@Scripps

Fire the Fire Alarms

By Annika Ragnartz ‘22
Staff Writer

In the past three weeks, there have been more than nine fire alarms in the Browning/Dorsey Residential Halls. According to Vice President for Student Affairs and Dean of Students Charlotte Johnson, there is no evidence that any of them were false alarms.

In an email to Browning/Dorsey residents, Assistant Dean and Director of Campus Life Brenda Ice reported that three or four alarms were caused by smoke from burnt food, two were from people smoking in or near the bathrooms, and one was a fire alarm drill. Despite there being no false alarms, the number of alarms that have gone of this semester have led students to have concerns about the effectiveness of the alarms.

“It’s a bit of a “boy who cried wolf” scenario; personally I’m feeling less concerned about fire danger and more annoyed/angry each time one goes off,” Browning resident Elizabeth Carleton ‘22 said.

Additionally, students have raised concerns about how often the alarms are going off in comparison to other dorms.

“If each alarm went off with actual reason, we really need to evaluate who should be allowed to cook in the kitchens because none of the other dorms are experiencing alarms in the same frequency so either our alarms are faulty or we have the worst chefs in America living here,” Keila Joy ‘21, a two-year Browning/Dorsey resident, said.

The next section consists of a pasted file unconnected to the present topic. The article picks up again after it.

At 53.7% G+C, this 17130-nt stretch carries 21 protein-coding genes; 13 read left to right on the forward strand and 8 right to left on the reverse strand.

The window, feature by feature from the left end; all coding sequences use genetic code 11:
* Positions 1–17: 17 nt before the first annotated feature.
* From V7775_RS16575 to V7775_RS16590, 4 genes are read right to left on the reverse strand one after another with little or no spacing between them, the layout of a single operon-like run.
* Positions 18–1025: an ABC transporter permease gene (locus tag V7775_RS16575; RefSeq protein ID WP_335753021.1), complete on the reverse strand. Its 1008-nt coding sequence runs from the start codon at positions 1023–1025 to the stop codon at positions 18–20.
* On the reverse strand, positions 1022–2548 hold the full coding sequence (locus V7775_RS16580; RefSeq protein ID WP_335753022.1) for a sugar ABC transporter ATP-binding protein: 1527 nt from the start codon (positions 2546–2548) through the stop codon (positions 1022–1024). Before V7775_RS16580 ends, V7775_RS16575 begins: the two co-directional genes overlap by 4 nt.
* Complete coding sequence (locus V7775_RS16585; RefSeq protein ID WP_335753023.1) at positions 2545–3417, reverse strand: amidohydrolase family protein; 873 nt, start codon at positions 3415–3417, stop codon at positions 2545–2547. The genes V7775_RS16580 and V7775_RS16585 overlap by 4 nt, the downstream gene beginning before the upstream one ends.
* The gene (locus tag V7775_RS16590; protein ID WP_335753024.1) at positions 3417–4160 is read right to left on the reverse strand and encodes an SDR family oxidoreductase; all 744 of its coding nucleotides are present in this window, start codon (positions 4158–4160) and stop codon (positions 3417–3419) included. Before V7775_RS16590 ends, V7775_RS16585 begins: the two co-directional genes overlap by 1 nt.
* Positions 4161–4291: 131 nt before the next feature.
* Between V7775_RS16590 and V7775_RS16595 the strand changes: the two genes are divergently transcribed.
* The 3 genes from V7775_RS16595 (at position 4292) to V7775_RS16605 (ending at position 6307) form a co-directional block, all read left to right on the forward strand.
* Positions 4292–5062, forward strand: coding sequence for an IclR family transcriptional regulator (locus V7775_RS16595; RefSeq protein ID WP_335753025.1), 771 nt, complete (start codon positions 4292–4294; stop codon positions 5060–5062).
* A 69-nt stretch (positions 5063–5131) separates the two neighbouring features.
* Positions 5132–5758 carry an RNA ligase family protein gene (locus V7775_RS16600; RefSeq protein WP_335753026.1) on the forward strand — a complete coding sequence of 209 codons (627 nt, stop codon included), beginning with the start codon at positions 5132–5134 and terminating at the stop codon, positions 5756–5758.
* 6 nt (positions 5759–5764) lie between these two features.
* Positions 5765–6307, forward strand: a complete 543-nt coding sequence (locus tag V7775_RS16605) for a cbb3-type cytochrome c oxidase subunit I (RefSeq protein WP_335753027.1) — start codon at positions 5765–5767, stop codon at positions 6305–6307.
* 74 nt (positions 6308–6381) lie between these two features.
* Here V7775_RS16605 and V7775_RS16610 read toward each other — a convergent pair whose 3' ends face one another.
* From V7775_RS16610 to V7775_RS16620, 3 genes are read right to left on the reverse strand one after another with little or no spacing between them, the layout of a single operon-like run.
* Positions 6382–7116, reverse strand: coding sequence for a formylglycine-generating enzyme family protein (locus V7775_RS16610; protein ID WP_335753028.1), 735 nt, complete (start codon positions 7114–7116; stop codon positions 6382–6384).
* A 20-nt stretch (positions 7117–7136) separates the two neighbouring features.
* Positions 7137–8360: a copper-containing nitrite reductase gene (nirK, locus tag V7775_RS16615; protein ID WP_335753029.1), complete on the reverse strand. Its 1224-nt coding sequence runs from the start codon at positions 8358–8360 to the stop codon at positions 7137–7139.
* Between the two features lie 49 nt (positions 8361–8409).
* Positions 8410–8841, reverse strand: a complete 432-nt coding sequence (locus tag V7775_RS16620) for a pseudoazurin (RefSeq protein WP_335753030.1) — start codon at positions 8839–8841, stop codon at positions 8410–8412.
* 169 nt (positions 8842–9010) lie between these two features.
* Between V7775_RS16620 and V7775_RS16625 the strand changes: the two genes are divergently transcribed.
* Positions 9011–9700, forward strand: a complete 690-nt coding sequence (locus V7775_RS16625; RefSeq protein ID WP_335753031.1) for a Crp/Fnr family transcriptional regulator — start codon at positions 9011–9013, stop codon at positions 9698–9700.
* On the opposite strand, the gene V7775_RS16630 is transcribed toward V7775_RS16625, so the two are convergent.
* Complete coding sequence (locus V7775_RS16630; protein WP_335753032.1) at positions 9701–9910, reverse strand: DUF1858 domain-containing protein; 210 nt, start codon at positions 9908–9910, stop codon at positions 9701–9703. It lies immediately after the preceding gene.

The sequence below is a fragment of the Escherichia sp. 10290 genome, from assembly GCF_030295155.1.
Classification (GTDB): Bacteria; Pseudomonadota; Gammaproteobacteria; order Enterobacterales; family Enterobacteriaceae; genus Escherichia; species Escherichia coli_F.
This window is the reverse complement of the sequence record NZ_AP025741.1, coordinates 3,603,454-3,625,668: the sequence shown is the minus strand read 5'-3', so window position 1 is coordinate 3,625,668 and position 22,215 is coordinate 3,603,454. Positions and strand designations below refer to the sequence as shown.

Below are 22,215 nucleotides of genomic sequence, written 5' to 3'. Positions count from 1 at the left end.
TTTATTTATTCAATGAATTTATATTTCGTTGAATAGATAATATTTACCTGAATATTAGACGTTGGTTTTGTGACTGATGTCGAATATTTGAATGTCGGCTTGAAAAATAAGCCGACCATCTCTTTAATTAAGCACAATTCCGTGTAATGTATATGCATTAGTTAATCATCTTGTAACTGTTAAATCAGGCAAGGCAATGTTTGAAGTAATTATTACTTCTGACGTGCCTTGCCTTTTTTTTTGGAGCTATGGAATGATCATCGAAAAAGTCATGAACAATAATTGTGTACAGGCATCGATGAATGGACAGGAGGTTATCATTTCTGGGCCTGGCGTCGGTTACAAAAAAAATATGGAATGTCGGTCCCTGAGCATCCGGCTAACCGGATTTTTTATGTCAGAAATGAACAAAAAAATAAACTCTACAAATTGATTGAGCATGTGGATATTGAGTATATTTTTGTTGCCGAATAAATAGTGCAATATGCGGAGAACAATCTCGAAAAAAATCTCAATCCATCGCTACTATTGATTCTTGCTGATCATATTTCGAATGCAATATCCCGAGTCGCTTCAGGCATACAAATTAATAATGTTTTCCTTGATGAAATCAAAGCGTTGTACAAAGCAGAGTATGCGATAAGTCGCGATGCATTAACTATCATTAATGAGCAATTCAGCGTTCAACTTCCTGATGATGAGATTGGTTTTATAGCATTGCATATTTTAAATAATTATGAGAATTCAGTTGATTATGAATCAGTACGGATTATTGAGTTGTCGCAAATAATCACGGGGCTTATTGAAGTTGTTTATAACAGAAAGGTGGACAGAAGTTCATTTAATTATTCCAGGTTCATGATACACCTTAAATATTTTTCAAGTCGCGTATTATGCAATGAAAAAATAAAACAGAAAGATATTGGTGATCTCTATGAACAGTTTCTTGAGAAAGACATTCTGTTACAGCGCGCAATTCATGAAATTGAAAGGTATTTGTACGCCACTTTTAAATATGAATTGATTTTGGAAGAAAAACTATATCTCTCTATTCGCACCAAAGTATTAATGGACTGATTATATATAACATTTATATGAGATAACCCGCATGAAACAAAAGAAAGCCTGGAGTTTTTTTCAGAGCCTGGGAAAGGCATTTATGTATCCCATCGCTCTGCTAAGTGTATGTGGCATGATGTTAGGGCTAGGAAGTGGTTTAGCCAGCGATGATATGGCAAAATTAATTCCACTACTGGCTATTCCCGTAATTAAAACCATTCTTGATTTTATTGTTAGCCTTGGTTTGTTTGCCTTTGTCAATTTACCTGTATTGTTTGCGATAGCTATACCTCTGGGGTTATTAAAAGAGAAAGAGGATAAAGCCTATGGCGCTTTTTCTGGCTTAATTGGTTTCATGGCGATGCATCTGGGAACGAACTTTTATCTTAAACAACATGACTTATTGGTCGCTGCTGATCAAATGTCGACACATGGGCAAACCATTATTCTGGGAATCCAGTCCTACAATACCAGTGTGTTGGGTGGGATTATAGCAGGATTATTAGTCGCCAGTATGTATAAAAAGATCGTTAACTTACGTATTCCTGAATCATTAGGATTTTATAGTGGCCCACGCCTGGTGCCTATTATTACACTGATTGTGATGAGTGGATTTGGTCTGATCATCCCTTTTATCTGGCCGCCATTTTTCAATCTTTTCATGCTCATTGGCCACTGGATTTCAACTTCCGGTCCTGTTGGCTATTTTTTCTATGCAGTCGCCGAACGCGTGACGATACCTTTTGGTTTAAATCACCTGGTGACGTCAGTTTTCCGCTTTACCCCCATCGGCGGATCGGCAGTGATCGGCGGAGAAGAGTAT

Joy and other residents have raised questions about whether the alarms in Browning/Dorsey are more sensitive than other halls as a way to ex-plain the difference in alarm frequency.

According to Dean Johnson, “facilities will also be reviewing exhaust fans, humidity sensors, and fire alarm sensors to ensure an optimal and effective sensitivity level.”

In most other halls, the fire alarms have been deliberately sounded only once for a semi-annual fire drill. For residents of Browning/Dorsey, the most recent fire alarm, sounded on Feb. 11, was the ninth alarm in total. As a result, many students believe that they should have been exempt from the drill.

“Getting woken up at 6:30am and having to stand outside in 30ish-degree weather, all for a mere drill, was really inexcusable,” Browning resident Julia Lohman ‘21 said. “Browning and Dorsey, at least, had had their fair share of drills and did not need the extra practice.”

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